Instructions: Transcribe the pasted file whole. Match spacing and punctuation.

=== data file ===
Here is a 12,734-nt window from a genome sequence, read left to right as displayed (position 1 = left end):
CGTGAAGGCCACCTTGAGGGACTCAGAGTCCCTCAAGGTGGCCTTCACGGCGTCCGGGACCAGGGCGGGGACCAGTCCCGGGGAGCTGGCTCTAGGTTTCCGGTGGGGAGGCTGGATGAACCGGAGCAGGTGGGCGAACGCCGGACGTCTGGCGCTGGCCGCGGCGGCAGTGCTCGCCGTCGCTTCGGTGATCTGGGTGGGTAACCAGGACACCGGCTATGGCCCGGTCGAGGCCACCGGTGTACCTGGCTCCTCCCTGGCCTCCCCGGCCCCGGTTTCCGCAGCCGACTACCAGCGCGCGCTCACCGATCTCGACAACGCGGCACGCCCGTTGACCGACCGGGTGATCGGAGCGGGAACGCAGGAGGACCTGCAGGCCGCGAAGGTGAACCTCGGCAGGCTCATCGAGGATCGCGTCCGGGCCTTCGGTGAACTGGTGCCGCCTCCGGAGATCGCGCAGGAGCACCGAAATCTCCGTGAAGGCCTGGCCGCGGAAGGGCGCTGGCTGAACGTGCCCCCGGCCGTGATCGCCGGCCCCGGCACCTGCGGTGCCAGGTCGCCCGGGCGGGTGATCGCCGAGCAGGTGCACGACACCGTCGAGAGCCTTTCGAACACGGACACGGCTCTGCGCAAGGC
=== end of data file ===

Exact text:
Here is a 12,734-nt window from a genome sequence, read left to right as displayed (position 1 = left end):
CGTGAAGGCCACCTTGAGGGACTCAGAGTCCCTCAAGGTGGCCTTCACGGCGTCCGGGACCAGGGCGGGGACCAGTCCCGGGGAGCTGGCTCTAGGTTTCCGGTGGGGAGGCTGGATGAACCGGAGCAGGTGGGCGAACGCCGGACGTCTGGCGCTGGCCGCGGCGGCAGTGCTCGCCGTCGCTTCGGTGATCTGGGTGGGTAACCAGGACACCGGCTATGGCCCGGTCGAGGCCACCGGTGTACCTGGCTCCTCCCTGGCCTCCCCGGCCCCGGTTTCCGCAGCCGACTACCAGCGCGCGCTCACCGATCTCGACAACGCGGCACGCCCGTTGACCGACCGGGTGATCGGAGCGGGAACGCAGGAGGACCTGCAGGCCGCGAAGGTGAACCTCGGCAGGCTCATCGAGGATCGCGTCCGGGCCTTCGGTGAACTGGTGCCGCCTCCGGAGATCGCGCAGGAGCACCGAAATCTCCGTGAAGGCCTGGCCGCGGAAGGGCGCTGGCTGAACGTGCCCCCGGCCGTGATCGCCGGCCCCGGCACCTGCGGTGCCAGGTCGCCCGGGCGGGTGATCGCCGAGCAGGTGCACGACACCGTCGAGAGCCTTTCGAACACGGACACGGCTCTGCGCAAGGC